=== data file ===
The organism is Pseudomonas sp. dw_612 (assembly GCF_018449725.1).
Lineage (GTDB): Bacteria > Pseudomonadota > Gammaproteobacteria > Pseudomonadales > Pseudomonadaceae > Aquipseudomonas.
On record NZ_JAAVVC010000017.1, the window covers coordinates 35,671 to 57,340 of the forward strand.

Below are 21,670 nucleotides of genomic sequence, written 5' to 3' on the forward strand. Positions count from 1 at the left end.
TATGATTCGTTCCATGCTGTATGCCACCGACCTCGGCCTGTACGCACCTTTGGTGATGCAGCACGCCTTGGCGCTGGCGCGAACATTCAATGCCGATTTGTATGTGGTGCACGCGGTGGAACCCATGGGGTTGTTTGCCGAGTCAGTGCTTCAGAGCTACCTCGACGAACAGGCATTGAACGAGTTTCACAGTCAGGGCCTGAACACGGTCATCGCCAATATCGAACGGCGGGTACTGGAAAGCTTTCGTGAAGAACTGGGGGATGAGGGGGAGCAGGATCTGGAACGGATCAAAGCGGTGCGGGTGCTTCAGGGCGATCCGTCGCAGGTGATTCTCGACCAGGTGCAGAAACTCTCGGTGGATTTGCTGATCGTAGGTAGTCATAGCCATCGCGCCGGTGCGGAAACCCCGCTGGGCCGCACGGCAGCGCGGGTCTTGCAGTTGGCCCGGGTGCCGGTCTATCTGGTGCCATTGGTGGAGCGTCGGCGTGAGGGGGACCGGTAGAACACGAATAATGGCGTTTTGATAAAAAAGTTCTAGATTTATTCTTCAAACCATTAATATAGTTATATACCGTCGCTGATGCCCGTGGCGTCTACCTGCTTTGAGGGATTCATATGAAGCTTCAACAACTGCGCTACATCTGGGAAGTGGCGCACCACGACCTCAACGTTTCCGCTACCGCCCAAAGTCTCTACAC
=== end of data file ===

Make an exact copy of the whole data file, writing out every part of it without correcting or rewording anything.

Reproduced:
The organism is Pseudomonas sp. dw_612 (assembly GCF_018449725.1).
Lineage (GTDB): Bacteria > Pseudomonadota > Gammaproteobacteria > Pseudomonadales > Pseudomonadaceae > Aquipseudomonas.
On record NZ_JAAVVC010000017.1, the window covers coordinates 35,671 to 57,340 of the forward strand.

Below are 21,670 nucleotides of genomic sequence, written 5' to 3' on the forward strand. Positions count from 1 at the left end.
TATGATTCGTTCCATGCTGTATGCCACCGACCTCGGCCTGTACGCACCTTTGGTGATGCAGCACGCCTTGGCGCTGGCGCGAACATTCAATGCCGATTTGTATGTGGTGCACGCGGTGGAACCCATGGGGTTGTTTGCCGAGTCAGTGCTTCAGAGCTACCTCGACGAACAGGCATTGAACGAGTTTCACAGTCAGGGCCTGAACACGGTCATCGCCAATATCGAACGGCGGGTACTGGAAAGCTTTCGTGAAGAACTGGGGGATGAGGGGGAGCAGGATCTGGAACGGATCAAAGCGGTGCGGGTGCTTCAGGGCGATCCGTCGCAGGTGATTCTCGACCAGGTGCAGAAACTCTCGGTGGATTTGCTGATCGTAGGTAGTCATAGCCATCGCGCCGGTGCGGAAACCCCGCTGGGCCGCACGGCAGCGCGGGTCTTGCAGTTGGCCCGGGTGCCGGTCTATCTGGTGCCATTGGTGGAGCGTCGGCGTGAGGGGGACCGGTAGAACACGAATAATGGCGTTTTGATAAAAAAGTTCTAGATTTATTCTTCAAACCATTAATATAGTTATATACCGTCGCTGATGCCCGTGGCGTCTACCTGCTTTGAGGGATTCATATGAAGCTTCAACAACTGCGCTACATCTGGGAAGTGGCGCACCACGACCTCAACGTTTCCGCTACCGCCCAAAGTCTCTACAC